Positive correlation between pancreatic volume and post-endoscopic retrograde cholangiopancreatography pancreatitis

Hirotsugu Maruyama, Masatsugu Shiba, Yuki Ishikawa-Kakiya, Kunihiro Kato, Masaki Ominami, Shusei Fukunaga, Koji Otani, Shuhei Hosomi, Fumio Tanaka, Noriko Kamata, Koichi Taira, Yasuaki Nagami, Hirokazu Yamagami, Tetsuya Tanigawa, Toshio Watanabe, Akira Yamamoto, Daijiro Kabata, Ayumi Shintani, Yasuhiro Fujiwara
Journal of Gastroenterology and Hepatology 2020, 35 (5): 769-776

BACKGROUND AND AIM: Post-endoscopic retrograde cholangiopancreatography (ERCP) pancreatitis (PEP) remains the most common and serious adverse event associated with ERCP. Risk factors for PEP have been described in various reports. However, risk factors have not been quantified to date. The aim of this study was to investigate the risk factors for PEP by quantification of pancreatic volume using pre-ERCP images.

METHODS: Overall, 800 patients were recruited from April 2012 to February 2015 for this study. There were 168 patients who satisfied the inclusion criteria. Measurement of pancreatic volume was achieved using the volume analyzer SYNAPSE VINCENT in all cases and was used to evaluate the risk factors for PEP.

RESULTS: According to the criteria established by the consensus guidelines (Cotton classification), 17 patients (10.1%) were classified as having mild disease, 4 (2.4%) as having moderate disease, and 5 (3.0%) as having severe disease. Multivariate model analysis showed that a large pancreatic volume was a significant risk factor for PEP (odds ratio [OR] 1.10, 95% confidence interval [CI] 1.06-1.13; P < 0.001). In addition, the association between the pancreatic volume and the severity of PEP was positively correlated (the effect of volume [per 1 mL]; OR 1.09, 95% CI 1.07-1.12; P < 0.001, the effect of volume [per 10 mL]; OR 2.27, 95% CI 1.72-3.00; P < 0.001). A larger pancreatic volume was significantly associated with a higher incidence of PEP.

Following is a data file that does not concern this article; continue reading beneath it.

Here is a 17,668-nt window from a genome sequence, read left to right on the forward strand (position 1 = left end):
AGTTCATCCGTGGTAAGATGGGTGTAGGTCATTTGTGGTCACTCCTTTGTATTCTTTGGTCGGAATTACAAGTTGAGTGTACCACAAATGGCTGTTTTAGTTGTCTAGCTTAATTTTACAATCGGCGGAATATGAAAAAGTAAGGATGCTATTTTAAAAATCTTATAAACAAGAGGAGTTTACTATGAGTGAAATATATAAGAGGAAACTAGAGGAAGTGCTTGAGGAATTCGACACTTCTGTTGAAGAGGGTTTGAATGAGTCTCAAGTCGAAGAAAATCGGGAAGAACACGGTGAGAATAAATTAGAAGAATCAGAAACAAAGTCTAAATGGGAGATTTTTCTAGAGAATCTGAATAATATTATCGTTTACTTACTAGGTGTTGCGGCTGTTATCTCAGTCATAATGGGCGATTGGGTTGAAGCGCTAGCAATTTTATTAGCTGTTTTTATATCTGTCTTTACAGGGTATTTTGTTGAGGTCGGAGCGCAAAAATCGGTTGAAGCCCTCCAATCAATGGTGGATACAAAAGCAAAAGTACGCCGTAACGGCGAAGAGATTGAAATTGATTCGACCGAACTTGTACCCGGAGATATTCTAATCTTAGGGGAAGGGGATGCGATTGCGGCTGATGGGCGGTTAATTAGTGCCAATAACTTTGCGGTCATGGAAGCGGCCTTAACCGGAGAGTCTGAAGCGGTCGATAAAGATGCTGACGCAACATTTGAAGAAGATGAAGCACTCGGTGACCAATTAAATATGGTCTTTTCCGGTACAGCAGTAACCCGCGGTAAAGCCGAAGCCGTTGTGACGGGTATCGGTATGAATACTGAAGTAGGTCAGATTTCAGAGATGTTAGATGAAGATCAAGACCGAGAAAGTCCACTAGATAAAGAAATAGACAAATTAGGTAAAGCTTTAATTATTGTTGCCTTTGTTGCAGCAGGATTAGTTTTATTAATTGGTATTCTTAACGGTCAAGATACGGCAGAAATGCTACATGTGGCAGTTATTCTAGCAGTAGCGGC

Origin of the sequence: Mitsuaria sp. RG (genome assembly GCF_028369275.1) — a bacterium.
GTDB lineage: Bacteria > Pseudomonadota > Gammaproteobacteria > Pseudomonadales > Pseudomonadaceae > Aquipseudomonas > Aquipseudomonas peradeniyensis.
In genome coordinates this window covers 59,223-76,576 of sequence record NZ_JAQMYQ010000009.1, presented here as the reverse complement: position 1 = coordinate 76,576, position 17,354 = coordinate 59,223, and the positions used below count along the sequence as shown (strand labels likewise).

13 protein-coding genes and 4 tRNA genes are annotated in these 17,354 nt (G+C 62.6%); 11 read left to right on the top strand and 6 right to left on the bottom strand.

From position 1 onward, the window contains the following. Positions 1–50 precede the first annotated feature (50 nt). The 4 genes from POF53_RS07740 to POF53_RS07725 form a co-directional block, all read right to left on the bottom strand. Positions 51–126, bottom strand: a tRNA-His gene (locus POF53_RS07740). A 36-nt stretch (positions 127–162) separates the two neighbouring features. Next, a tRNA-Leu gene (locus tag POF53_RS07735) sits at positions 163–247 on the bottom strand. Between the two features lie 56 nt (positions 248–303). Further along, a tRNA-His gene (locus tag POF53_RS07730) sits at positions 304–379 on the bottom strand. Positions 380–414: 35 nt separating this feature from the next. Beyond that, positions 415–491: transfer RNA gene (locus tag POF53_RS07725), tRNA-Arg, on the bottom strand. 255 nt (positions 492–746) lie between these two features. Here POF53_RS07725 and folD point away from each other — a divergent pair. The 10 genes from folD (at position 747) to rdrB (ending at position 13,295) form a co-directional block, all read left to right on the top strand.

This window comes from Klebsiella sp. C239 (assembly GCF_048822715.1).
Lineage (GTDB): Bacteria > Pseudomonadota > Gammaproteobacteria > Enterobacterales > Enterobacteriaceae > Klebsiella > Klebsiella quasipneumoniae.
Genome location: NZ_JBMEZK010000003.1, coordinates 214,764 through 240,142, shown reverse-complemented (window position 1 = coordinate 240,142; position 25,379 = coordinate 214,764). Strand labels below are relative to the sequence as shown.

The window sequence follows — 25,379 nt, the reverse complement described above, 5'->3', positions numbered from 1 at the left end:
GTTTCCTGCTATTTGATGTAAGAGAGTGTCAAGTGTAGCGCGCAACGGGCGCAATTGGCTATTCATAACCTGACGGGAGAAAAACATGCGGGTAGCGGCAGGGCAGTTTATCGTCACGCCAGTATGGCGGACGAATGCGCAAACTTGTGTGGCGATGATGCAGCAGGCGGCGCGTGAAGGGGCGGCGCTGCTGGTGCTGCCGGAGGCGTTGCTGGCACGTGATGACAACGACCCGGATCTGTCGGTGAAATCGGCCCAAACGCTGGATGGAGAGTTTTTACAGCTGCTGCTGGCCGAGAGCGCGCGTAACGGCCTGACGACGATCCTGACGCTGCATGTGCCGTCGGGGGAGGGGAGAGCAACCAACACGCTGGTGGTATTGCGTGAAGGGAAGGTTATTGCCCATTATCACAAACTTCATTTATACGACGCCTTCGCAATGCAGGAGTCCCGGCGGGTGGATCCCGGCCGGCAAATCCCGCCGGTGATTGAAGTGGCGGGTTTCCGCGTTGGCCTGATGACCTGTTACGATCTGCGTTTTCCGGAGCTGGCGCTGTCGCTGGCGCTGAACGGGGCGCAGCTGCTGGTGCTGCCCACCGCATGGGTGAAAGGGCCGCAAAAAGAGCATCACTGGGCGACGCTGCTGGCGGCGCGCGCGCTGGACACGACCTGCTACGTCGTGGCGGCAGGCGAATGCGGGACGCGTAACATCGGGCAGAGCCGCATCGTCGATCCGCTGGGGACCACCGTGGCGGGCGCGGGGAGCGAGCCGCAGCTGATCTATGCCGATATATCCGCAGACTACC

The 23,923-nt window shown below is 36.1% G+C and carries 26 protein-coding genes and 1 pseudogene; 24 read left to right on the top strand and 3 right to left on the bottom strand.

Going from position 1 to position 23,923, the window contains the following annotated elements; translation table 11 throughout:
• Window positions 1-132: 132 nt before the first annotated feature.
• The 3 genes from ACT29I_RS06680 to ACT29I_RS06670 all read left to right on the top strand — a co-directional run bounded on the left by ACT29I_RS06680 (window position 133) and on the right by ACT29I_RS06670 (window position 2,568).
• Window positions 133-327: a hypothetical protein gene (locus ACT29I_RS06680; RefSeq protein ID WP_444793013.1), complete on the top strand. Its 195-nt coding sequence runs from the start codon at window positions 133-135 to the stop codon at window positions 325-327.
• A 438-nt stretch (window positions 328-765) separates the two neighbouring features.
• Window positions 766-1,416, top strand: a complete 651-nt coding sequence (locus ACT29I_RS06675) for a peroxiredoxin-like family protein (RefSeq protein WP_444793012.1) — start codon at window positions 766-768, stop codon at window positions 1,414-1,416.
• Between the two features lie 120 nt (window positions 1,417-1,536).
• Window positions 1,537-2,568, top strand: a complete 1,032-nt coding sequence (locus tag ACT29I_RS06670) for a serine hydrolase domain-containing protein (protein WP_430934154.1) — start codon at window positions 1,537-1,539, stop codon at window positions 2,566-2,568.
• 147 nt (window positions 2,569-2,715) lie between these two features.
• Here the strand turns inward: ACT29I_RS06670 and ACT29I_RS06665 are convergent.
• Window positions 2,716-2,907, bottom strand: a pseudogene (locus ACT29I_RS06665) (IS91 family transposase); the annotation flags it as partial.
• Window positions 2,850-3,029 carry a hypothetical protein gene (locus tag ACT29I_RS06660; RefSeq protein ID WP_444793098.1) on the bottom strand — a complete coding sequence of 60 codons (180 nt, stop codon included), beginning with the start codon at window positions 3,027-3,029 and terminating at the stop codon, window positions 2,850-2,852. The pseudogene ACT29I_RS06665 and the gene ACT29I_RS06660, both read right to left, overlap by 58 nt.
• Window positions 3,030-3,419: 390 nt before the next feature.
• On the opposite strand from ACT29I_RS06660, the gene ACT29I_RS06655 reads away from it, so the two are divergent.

CONCLUSIONS: A large pancreatic volume was identified as a risk factor for PEP. The results of this study suggest that pre-ERCP images might be useful for predicting PEP.

Full Text Links

Find Full Text Links for this Article


You are not logged in. Sign Up or Log In to join the discussion.

Trending Papers

Remove bar
Read by QxMD icon Read

Save your favorite articles in one place with a free QxMD account.


Search Tips

Use Boolean operators: AND/OR

diabetic AND foot
diabetes OR diabetic

Exclude a word using the 'minus' sign

Virchow -triad

Use Parentheses

water AND (cup OR glass)

Add an asterisk (*) at end of a word to include word stems

Neuro* will search for Neurology, Neuroscientist, Neurological, and so on

Use quotes to search for an exact phrase

"primary prevention of cancer"
(heart or cardiac or cardio*) AND arrest -"American Heart Association"